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There Once Was a Game Show Called Think Like a Cat

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YouTube

Cats are cute and sometimes cuddly, but no one would ever accuse them of being cooperative—which probably makes them less than ideal game show contestants. But that didn't deter Meow Mix and the Game Show Network from airing the first—and probably only—cat game show, Think Like a Cat, in November 2008. The contest was hosted by Chuck Woolery (the original host of Wheel of Fortune, among other game shows) and pitted eight feline–human pairs against each other in the quest to win $1 million. "In my game show career I've worked with TV stars, film stars, sports figures, legendary musicians, and many other contestants,” Woolery said in a press release. “Now I'm thrilled to be working with my furry friends, cats. It's a first for me and I'm delighted to be partnering with Meow Mix and GSN."

Think Like a Cat aired just a single episode. Here's what went down.

ROUND ONE: THE FAST AND THE FURRIEST

The contestants—Judi Basolo and Guido from San Francisco; Alma Coronado and Tabby from Dallas; Hartford Hough and Mr. Guffington from Los Angeles; Mirka Luoto and Phoebe from Denver; Simone Mickelberry and Spooky D. Cat from Portland, Oregon; Stephanie Park and Wolfie from New York City; Ian Stitch and Quinn from Tampa, Florida; and Saunjae Taylor and Charlie from Chicago—were chosen from auditions held by Meow Mix and GSN. The eight humans and their cats were flown to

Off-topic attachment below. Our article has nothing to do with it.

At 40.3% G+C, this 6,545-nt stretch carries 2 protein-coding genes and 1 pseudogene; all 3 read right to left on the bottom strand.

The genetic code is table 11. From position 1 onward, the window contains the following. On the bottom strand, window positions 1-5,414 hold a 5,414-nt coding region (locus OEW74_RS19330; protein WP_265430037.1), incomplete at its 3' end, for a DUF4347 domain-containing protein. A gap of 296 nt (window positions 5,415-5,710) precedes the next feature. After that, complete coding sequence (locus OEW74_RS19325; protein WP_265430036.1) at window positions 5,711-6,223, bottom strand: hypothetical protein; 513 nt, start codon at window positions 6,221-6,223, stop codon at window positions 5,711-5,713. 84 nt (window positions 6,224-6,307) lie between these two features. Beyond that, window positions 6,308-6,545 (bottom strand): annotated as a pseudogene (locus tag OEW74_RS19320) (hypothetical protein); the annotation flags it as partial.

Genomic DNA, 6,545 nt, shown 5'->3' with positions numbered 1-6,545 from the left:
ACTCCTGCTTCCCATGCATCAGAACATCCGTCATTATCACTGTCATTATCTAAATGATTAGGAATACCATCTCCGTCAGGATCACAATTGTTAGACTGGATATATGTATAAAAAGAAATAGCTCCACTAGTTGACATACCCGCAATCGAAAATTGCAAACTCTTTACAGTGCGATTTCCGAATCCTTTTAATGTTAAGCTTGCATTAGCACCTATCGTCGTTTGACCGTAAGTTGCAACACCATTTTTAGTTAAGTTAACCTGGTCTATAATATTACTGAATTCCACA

The lightning round, "The Fast and the Furriest," saw each cat placed in front of a bowl of food. The first three to finish their bowls (or the three to eat the most when time was up) would move on to the second round. The winners of this round were Tabby, Spooky D. Cat, and Quinn; they advanced, while the other contestants were awarded consolation prizes of $1000 and bags of cat food.

ROUND TWO: ARE YOU SMARTER THAN A CAT?